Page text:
Adam is an experienced product manager who has held both individual and leadership roles over his product management career. After working in advertising technology and enterprise software for almost a decade, Adam transitioned to consumer products after a year-long stint as adviser to a dating app serving marginalized communities.
At Bombas, Adam works primarily on the backend infrastructure powering their eCommerce tools, including internal APIs, product data, and integrations between different systems. The deeply technical nature of the role is in keeping with Adam's inquisitive nature and drive to find the most interesting questions that can be answered with technology. In a world increasingly powered by algorithms, he strives to maintain the human element even when building products that aren't specifically user-facing.
Prior to product management, Adam worked in sales for several years, where he cultivated a passion for solving customer problems. Prior to that, he was a professional musician and teacher for 8 years, learning to empathise with students and clients hiring his band for their wedding or special event.
Adam is mainly known for blending technical knowledge and strictly quantitative insights with qualitative, experiential, and anecdotal customer problems to craft interesting questions that form the basis for his and his team’s product vision and strategy. As comfortable in a database as he is with a customer interview, Adam loves cutting to the heart of the problems facing the end users of his work.
Having built deep relationships with some of the world’s biggest media companies while building tools for their advertising teams to generate revenue without becoming subservient to Google and Facebook, Adam was moved to find a consumer product after working with Feeld and seeing firsthand how impactful real-world products can be on underserved and marginalised communities.
While Adam would love to be known as the world’s premier heavy metal guitar player, he will absolutely be thrilled if he ends up known for helping Bombas sell more socks, underwear, and t-shirts, primarily so Bombas can deliver more of the same to folks in need!
Adam screams into the void with sarcasm and Simpsons references on Twitter, @descopemore. He can also be counted on for a half-decent tweet once every 3 weeks.
If you stop being curious, you will stop trying to find the most interesting questions to answer. If you stop finding interesting questions, you’ll stop finding actual problems. And problem solving is the core of Product Management. While there are dozens of reasons folks go into product, I like to think that every single one has problem solving as its kernel. Yes, we want to make an impact and yes, we want to drive value for the business. Some of us want to build the next Stripe, and others want to simply make a bunch of money by joining the next unicorn. But the heart of product management is pushing teams to solve the big problems facing your customers and facing your business (which may be very, very different!). If you don’t do that, you won’t experience the dizzying highs that come when you pin down a problem, prioritise it properly, and get it solved at exactly the right time for your customers.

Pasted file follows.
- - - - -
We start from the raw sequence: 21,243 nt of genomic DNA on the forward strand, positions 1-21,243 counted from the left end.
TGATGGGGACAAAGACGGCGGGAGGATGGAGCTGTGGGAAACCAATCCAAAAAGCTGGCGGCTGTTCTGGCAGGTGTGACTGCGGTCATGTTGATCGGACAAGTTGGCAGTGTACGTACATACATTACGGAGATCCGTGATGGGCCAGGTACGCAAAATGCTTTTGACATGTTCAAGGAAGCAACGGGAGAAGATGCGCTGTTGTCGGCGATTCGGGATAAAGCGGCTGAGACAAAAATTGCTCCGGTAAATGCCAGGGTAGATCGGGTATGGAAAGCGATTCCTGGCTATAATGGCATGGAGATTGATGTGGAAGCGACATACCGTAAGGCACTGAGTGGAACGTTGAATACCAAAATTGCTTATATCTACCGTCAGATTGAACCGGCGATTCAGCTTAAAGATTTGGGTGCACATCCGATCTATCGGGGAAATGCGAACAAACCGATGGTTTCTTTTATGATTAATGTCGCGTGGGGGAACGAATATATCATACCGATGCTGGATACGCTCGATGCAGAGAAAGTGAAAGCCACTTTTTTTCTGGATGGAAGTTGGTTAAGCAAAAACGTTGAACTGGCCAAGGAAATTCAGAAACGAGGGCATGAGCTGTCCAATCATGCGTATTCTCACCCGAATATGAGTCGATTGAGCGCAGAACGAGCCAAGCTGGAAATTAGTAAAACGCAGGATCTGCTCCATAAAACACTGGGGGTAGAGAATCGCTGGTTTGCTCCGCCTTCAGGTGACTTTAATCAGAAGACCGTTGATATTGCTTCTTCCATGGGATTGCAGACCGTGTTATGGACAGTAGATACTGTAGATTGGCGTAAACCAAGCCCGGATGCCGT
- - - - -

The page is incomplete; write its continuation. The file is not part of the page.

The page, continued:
Do stuff that you’re bad at.
Pick up a new language (programming or otherwise). Explore what it takes to become a hip-hop dancer, especially if you’ve never danced in your life. Are you an accomplished guitarist? Awesome - go learn flamenco, or jazz, or whatever style you’ve never tried before.
Nothing is quite as humbling as being bad at something. The worse you are, the more humbling it is. And humility is key as a product manager. You win when the team wins, and even though product managers absorb most of the blame when the team loses, that’s perfectly fine for you because you’re humble, it rolls off your back, and you move on to the next problem carrying with you the learnings from the failure. If you want to be an army of one, write the code yourself.
And by the way, do you know who else is bad at things? Beginner students. And why do beginner students persevere? Because they’re curious. Stay curious by doing stuff that you’re bad at.
Data is awesome. Always bring data to conversations with stakeholders. If you don’t have data, go get it. If you can’t go get it, or it doesn’t exist, make a bet.
Sometimes you have to make a bet. It may not (ok, it WILL not) always work out, and sometimes you’ll lose. Sometimes you’ll lose big. And you’ll own that loss. Because you do stuff you’re bad at, you’re humble and curious. Because you’re humble and curious, you’ll learn from that loss. And the next time you don’t have data, and you can’t get the data, you’ll have a better foundation on which to make another bet. Life is more fun when you bet, and so is product management.
Just make sure you can explain to your stakeholders why the bet was sound. Ultimately, even if you have all the data in the world, sometimes the house just cleans you out.
Huge shout out to Annie Duke for teaching me this via her books.